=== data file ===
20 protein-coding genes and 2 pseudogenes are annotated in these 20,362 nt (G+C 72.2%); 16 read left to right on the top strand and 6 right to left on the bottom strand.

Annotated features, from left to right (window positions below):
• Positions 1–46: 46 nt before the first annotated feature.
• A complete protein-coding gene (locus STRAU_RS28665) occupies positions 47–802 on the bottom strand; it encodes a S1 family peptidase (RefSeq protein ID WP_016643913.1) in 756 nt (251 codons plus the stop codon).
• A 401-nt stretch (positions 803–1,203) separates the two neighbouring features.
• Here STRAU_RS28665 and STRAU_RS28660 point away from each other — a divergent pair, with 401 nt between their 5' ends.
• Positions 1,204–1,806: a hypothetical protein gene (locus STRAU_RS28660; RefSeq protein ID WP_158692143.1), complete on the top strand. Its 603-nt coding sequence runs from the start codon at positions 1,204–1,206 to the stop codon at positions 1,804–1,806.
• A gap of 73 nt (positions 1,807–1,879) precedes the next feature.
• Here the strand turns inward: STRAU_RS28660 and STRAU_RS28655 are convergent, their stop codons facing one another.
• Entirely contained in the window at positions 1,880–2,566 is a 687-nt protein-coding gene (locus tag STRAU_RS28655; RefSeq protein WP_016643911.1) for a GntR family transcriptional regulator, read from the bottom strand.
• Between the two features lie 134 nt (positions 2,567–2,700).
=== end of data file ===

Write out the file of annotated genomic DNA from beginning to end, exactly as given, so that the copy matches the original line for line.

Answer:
20 protein-coding genes and 2 pseudogenes are annotated in these 20,362 nt (G+C 72.2%); 16 read left to right on the top strand and 6 right to left on the bottom strand.

Annotated features, from left to right (window positions below):
• Positions 1–46: 46 nt before the first annotated feature.
• A complete protein-coding gene (locus STRAU_RS28665) occupies positions 47–802 on the bottom strand; it encodes a S1 family peptidase (RefSeq protein ID WP_016643913.1) in 756 nt (251 codons plus the stop codon).
• A 401-nt stretch (positions 803–1,203) separates the two neighbouring features.
• Here STRAU_RS28665 and STRAU_RS28660 point away from each other — a divergent pair, with 401 nt between their 5' ends.
• Positions 1,204–1,806: a hypothetical protein gene (locus STRAU_RS28660; RefSeq protein ID WP_158692143.1), complete on the top strand. Its 603-nt coding sequence runs from the start codon at positions 1,204–1,206 to the stop codon at positions 1,804–1,806.
• A gap of 73 nt (positions 1,807–1,879) precedes the next feature.
• Here the strand turns inward: STRAU_RS28660 and STRAU_RS28655 are convergent, their stop codons facing one another.
• Entirely contained in the window at positions 1,880–2,566 is a 687-nt protein-coding gene (locus tag STRAU_RS28655; RefSeq protein WP_016643911.1) for a GntR family transcriptional regulator, read from the bottom strand.
• Between the two features lie 134 nt (positions 2,567–2,700).